Small-scale agricultural systems are more resilient to climate change and ensure biodiversity. Their production system is quite sociable and in concord with the biodiversity. In most of the cases, small-scale production is organic in nature and health friendly. Traditional and indigenous cultures may be sources of agricultural knowledge useful for devising sustainable production systems. Small-scale producers therefore have an important role to play in achieving the Millennium Development Goals, especially MDG1.
Food security: Food is the very basic need and its security is the right of every individual on the globe. With a slight improvement this year but still the number of hungry people is around one billion. Food security is one of the major concerns of the present global scenario. Unfortunately most of them are from the developing country. Millennium Development Goals (MDGs) are far away to achieve, especially MDG1 (eradication of extreme poverty and hunger).
The situation is even more worsening because of much sad state of situations, like land grabbing, factory farming, struggle for gene control and climate change scenario etc. Open market economies, multinational companies struggle to control on gene and political influence of the rich people combine affect the small-scale production systems adversely. Small-scale production systems are the guarantee of safe food for millions of people on one hand and conservation and sustainable use of the biodiversity on the other hand.
Biodiversity: Biodiversity conservation is link to the question of food security. There is very strong link between biodiversity and food security. More diversified the agro-ecosystems (life, soil and landscape etc) more the resilience of the community to climate change. Unfortunately, more than 90of the crop varieties have disappeared from farmers fields and half of the breeds of many domestic animals have been lost. The other flora and fauna, not documented and studied are even not recorded.
Unfortunately, the present high input unsustainable production systems are based on high inputs (pesticides, fossil oil, fertilizers and antibiotics) and promote mono-culture. Such move is resulting in the ever high loss of biodiversity and eliminating SPSS at high level. Because of high demand for animal protein, a short cut solution was adapted to cross the indigenous livestock breeds with the high yielding exotic breeds. Very limited number of breeds/verities within a species were selected for food production resulted in the narrowing the consumption of biodiversity in food chain. Also a high selection intensities within these breeds/verities resulted in further narrowing the gene pole of the biodiversity. The genetic variation, comprised of components between and within breeds/verities, is now under threat because of such intensive selection. The dependency on the genetic resources for food is narrowing, making the food chain even more fragile.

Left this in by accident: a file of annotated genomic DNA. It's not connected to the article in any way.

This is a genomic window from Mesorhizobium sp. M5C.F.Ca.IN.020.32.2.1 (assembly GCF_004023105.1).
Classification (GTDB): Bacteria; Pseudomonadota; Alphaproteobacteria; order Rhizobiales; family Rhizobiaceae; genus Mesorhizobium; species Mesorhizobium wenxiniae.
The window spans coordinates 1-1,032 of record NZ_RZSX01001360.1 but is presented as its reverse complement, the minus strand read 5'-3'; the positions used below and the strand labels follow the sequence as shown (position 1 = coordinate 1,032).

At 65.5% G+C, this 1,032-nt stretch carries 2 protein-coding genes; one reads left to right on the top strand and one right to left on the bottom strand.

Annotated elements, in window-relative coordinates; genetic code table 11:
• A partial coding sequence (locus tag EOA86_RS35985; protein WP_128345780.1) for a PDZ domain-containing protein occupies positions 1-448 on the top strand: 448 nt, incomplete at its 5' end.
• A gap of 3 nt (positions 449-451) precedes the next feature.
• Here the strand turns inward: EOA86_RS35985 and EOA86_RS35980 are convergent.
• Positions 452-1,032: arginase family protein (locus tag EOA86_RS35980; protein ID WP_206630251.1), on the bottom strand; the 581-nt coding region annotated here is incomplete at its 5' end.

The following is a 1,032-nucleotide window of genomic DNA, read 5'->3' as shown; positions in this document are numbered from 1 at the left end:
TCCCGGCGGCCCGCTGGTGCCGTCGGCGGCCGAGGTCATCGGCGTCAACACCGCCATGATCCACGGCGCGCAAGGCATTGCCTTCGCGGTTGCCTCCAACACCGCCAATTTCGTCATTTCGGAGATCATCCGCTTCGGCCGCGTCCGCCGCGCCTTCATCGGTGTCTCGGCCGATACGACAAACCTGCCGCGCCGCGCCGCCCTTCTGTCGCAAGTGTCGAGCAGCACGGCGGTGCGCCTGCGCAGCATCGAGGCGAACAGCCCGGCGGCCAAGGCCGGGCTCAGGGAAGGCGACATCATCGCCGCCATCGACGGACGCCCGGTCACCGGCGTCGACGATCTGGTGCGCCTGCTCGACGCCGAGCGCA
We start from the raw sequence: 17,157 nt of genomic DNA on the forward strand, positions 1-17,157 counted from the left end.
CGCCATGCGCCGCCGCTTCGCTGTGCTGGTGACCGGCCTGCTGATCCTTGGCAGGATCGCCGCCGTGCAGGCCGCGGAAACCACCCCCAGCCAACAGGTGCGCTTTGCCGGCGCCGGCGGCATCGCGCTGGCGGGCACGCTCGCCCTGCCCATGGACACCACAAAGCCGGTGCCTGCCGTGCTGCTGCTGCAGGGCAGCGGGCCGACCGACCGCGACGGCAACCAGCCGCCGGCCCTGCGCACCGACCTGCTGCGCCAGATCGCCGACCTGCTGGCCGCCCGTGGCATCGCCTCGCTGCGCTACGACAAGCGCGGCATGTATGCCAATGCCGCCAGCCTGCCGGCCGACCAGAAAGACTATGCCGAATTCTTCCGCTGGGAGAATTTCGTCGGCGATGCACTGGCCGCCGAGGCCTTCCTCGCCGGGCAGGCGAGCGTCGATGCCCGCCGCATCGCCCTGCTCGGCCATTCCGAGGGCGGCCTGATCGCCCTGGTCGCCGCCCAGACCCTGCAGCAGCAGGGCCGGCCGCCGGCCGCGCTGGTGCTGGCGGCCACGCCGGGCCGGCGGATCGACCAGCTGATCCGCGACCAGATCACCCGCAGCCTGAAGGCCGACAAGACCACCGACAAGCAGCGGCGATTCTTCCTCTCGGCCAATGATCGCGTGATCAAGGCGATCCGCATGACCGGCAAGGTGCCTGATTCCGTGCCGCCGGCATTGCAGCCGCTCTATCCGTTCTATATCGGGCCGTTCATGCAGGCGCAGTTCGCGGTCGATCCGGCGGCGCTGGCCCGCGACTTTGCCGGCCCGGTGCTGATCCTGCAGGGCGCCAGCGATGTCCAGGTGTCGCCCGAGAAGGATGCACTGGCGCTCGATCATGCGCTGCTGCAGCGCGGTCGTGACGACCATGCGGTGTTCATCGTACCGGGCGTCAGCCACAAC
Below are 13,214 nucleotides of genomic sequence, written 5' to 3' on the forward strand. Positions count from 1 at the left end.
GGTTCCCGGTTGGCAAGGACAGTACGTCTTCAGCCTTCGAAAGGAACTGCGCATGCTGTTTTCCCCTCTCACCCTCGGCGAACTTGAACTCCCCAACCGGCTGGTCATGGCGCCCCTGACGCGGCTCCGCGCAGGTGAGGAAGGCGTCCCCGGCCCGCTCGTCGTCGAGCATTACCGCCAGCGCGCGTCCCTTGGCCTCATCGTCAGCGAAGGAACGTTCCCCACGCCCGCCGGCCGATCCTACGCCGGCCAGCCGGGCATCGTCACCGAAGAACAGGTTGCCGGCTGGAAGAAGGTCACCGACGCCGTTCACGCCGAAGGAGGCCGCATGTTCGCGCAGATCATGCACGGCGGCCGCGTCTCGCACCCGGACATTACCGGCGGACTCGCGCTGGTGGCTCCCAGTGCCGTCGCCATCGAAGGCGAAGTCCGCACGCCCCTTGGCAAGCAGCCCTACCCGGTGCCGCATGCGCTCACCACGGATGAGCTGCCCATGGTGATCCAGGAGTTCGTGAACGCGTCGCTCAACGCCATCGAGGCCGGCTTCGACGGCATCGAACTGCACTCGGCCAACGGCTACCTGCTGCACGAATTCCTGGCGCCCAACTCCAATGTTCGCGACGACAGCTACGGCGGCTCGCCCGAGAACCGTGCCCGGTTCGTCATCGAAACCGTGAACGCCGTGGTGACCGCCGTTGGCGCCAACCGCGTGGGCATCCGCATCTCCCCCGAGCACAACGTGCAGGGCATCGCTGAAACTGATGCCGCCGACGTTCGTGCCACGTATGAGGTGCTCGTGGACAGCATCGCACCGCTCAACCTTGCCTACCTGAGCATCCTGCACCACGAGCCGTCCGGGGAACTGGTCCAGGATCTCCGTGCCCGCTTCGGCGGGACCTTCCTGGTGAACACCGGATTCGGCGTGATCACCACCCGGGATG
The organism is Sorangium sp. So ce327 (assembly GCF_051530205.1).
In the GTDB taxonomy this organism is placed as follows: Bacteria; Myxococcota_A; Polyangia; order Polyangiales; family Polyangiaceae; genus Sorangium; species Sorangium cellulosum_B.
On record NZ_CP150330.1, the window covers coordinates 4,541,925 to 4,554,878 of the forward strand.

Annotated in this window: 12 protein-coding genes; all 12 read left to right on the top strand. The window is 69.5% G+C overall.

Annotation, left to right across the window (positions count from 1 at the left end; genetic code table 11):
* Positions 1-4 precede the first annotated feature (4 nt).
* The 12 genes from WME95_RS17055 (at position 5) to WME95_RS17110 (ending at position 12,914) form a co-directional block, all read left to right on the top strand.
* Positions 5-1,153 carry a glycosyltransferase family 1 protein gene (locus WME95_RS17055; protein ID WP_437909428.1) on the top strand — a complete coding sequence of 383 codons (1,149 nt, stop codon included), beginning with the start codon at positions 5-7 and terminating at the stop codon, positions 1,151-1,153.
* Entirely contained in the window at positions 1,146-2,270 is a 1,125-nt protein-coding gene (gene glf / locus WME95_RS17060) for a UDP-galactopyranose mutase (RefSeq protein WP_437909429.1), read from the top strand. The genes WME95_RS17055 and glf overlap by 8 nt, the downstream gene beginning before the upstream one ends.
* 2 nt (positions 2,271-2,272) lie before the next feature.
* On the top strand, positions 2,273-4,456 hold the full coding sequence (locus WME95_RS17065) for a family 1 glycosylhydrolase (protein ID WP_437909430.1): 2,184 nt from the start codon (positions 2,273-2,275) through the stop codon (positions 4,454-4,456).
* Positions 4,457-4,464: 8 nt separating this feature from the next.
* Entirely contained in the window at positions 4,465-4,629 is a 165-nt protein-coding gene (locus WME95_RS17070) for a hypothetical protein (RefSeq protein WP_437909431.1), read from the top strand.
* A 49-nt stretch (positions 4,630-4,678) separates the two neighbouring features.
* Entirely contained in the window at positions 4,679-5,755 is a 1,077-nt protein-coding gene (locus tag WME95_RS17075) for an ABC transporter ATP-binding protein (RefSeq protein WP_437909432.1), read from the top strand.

Also, big ideas like dams, highly mechanized mono-culture agricultural production (green revolution) resulted in high level of environmental degradation and biodiversity loss. Such dilemma resulted in minimizing the options sustainable food production.
Conclusion: Small scale production system is very important for food security in the climate change context and conservation of biodiversity. Millions of the people around the world are involved both for production and consumption through this system. Such system is very much resilient to the climate change and droughts. While using very low or neglected quantity of fossil oil, they are mitigating climate change. The system is custodian of the precious biodiversity of agro-ecosystems, rich with biodiversity and in harmony with nature. Unfortunately the forces like, globalization, open market economies, gene control and industrialization/mechanization in agriculture are threatening this system. There is utmost need to characterize, documentize, visualize and prioritize this system both as a food security option and conservation of the biodiversity. Also, it is the need of time to give opportunity to play its role in the future food production systems.
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About the Author
Being the president of the Society of Animal, Vet. and Environmental Scientists (SAVES), I am working on the issues of dry lands and indigenous livestock breeds with respect to climate change scenario. Author had been working with the pastoral people for last 10 years, while characterizing and documenting livestock breeds and indigenous knowledge, especially related to camel. Author had been delivering training to the livestock keepers in remote for vaccination, drenching and other valuable practices. I am the author of the indigenous livestock breeds, livestock production systems of the tribal people and indigenous knowledge in Balochistan province, Cholistan and Thar Desert of the Great Indian Desert. He had been traveling with the Afghan nomads (Kochis) to work and document on indigenous knowledge and livestock breeds/husbandry.
Author organized camel scientists and herder in Pakistan and founded Camel Association of Pakistan. I am PhD in camel science and presented many international research presentations at various occasions.Dr Abdul Raziq had visited many countries and research stations.